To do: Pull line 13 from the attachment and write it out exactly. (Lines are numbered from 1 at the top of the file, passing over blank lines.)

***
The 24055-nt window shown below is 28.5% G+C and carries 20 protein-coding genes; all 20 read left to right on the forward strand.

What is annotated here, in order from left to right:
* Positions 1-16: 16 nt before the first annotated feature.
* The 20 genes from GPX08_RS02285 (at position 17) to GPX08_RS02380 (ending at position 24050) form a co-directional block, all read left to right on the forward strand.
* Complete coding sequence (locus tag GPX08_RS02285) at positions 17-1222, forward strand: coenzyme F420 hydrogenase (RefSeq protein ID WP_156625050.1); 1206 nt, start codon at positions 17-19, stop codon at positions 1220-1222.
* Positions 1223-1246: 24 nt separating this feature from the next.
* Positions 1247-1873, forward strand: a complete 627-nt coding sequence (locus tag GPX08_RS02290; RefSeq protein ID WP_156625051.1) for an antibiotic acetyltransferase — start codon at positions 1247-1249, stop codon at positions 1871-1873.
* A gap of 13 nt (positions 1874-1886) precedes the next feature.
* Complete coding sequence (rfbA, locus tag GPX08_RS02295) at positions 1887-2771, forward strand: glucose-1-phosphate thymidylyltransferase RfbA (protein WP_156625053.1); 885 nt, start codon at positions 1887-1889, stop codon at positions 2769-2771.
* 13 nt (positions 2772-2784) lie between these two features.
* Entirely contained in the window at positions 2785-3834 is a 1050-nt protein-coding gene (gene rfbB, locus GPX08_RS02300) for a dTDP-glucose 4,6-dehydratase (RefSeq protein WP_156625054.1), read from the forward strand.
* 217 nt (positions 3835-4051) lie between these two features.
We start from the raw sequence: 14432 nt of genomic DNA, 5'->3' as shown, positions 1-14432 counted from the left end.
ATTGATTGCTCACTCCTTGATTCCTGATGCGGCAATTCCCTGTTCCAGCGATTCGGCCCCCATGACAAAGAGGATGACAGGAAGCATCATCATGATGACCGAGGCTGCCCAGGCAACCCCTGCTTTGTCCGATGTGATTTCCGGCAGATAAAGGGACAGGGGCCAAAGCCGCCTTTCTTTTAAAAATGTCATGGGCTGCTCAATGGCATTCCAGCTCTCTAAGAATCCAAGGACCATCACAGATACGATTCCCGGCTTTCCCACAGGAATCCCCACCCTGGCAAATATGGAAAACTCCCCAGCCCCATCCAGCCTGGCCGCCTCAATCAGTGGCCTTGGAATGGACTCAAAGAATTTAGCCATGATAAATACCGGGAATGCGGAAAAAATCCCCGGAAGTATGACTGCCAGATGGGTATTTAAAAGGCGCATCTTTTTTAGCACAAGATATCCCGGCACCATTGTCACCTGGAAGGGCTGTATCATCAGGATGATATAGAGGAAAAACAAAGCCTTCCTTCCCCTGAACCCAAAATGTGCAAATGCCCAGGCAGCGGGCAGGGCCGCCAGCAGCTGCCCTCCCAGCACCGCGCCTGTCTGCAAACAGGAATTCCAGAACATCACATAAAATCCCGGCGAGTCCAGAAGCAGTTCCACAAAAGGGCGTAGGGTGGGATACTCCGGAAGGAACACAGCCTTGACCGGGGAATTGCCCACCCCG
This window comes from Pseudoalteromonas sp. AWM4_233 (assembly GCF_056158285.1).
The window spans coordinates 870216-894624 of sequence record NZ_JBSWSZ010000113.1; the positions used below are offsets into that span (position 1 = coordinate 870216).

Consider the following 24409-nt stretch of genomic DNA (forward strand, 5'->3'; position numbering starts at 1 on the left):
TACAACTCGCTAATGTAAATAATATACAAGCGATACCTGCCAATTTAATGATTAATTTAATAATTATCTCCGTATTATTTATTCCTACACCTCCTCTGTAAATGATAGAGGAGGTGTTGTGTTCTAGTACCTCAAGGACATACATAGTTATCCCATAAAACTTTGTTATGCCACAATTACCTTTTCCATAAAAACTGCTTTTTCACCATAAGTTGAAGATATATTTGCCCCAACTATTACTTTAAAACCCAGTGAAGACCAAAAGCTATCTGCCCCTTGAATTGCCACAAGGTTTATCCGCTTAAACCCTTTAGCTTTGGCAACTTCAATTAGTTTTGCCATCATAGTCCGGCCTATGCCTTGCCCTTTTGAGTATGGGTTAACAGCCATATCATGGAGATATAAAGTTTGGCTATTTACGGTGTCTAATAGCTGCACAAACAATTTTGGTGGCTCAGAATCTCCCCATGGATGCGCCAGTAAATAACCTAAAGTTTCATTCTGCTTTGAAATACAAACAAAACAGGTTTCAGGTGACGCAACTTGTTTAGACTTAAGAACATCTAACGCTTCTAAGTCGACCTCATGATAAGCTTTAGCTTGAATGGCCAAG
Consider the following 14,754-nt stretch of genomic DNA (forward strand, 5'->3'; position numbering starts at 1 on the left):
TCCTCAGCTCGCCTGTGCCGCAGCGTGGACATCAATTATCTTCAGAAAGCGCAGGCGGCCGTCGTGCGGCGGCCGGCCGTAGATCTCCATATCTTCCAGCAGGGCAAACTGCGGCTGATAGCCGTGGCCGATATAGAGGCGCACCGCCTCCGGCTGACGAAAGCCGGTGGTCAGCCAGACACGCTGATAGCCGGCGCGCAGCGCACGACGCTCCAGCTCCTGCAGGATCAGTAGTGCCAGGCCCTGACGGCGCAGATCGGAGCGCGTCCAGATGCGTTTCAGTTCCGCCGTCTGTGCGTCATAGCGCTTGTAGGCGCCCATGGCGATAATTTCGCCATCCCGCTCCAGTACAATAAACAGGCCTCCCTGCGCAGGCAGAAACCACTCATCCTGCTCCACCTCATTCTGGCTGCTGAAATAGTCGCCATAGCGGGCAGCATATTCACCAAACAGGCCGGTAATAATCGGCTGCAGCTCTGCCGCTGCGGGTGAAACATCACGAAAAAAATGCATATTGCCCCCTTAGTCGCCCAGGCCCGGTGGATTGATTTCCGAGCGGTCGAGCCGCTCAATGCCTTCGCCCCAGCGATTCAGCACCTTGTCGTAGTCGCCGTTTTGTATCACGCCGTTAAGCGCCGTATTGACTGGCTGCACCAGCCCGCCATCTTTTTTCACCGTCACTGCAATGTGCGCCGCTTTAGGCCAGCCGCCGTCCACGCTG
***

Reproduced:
We start from the raw sequence: 14432 nt of genomic DNA, 5'->3' as shown, positions 1-14432 counted from the left end.